CAMPAIGNERS opposed to any moves to legalise assisted suicide in Scotland say that support for a change in the law is falling.
The group Care Not Killing spoke out after a poll was released by My Life, My Death, My Choice earlier this week which showed that 69% of Scots would back a Bill currently going through Holyrood which would introduce legal euthanasia.
They have seized on the figures and pointed to a similar poll conducted in 2010, the last time MSPs discussed assisted suicide, which showed that support stood at 73%.
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The campaign also claimed that polls can be misleading as people tend to back assisted suicide in principle but change their minds when how the process would work in practice.
A spokesman for Care Not Killing said: "The Bill will go before MSPs who do not make laws by opinion poll and who overwhelmingly voted against a similar Bill as recently as 2010.
"However, it is interesting to note the decline in support for assisted suicide since the last time it was proposed.
"In November 2010 much was made of the fact that around three quarters of people claimed to support that Bill."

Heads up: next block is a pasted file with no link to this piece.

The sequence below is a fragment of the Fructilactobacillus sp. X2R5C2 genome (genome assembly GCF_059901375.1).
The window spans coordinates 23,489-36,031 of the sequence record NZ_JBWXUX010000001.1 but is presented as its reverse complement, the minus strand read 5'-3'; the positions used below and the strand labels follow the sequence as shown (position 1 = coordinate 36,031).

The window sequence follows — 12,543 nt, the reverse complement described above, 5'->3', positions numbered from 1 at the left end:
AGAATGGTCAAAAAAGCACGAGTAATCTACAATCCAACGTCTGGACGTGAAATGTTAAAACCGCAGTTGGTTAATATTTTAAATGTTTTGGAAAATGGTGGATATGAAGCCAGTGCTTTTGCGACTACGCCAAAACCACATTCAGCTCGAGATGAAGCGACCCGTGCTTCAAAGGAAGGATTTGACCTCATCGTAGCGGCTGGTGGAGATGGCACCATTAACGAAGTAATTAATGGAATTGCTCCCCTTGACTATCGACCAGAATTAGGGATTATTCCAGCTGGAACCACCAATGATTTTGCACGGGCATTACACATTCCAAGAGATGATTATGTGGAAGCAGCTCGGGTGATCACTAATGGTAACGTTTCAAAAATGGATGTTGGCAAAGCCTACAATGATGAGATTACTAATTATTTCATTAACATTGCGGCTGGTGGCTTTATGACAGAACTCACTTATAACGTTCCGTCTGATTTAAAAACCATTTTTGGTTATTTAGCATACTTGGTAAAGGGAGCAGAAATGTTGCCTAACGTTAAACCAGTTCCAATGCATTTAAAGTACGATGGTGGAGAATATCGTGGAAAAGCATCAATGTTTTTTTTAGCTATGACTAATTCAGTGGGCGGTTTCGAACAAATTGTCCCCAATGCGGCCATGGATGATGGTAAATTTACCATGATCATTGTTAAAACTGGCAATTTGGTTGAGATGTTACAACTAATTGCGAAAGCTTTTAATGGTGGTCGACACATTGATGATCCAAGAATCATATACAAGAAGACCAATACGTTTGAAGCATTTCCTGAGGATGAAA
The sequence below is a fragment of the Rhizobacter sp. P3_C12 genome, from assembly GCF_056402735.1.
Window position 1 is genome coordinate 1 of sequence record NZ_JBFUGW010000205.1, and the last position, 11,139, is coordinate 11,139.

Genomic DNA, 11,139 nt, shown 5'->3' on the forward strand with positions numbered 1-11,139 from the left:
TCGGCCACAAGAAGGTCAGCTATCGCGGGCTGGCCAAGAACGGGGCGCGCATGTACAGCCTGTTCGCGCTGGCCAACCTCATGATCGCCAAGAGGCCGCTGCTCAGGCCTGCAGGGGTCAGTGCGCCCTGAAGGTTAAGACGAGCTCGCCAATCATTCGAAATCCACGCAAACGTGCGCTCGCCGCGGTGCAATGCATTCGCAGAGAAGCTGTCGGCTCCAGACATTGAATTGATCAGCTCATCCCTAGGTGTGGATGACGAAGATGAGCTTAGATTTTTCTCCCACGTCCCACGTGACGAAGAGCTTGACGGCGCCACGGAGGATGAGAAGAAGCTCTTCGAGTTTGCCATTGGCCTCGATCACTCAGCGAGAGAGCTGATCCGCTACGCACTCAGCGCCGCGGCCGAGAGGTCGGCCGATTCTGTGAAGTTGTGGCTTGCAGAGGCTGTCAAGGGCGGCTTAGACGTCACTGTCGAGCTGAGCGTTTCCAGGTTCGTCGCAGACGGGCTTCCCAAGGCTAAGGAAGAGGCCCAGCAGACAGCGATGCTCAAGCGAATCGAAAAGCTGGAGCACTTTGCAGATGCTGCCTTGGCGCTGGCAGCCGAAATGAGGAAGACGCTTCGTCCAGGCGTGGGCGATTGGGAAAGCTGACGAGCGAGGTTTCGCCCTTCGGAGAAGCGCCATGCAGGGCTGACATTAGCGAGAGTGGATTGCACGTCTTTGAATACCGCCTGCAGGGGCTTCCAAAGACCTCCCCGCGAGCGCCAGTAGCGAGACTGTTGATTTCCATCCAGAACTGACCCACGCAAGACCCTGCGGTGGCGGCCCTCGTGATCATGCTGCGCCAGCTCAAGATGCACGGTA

The Bill would allow anyone terminally ill or suffering from deteriorating progressive conditions, who is over 16, could inform their GP of their support for the right to take their own life.
Their support would have to be made at least seven days before they could formally ask to end their life.
But Dr Peter Saunders, campaign director of Care Not Killing said: "The right to die can so easily become the duty to die and vulnerable people who are sick, elderly or disabled will inevitably feel pressure, whether real or imagined, to end their lives so as not to be a burden on others.
"Ms MacDonald's new proposals are effectively her old ones dished up again. I expect parliament to give them short shrift."
A My Life, My Death, My Choice spokesperson said both polls showed that support for assisted suicide had stayed broadly stable over the years.
He added: "The questions our polls was based on were very concise and referred specifically to the plan contained in the Bill.
"We wanted to make sure that the level of support we received was for the actual issue we were campaigning for."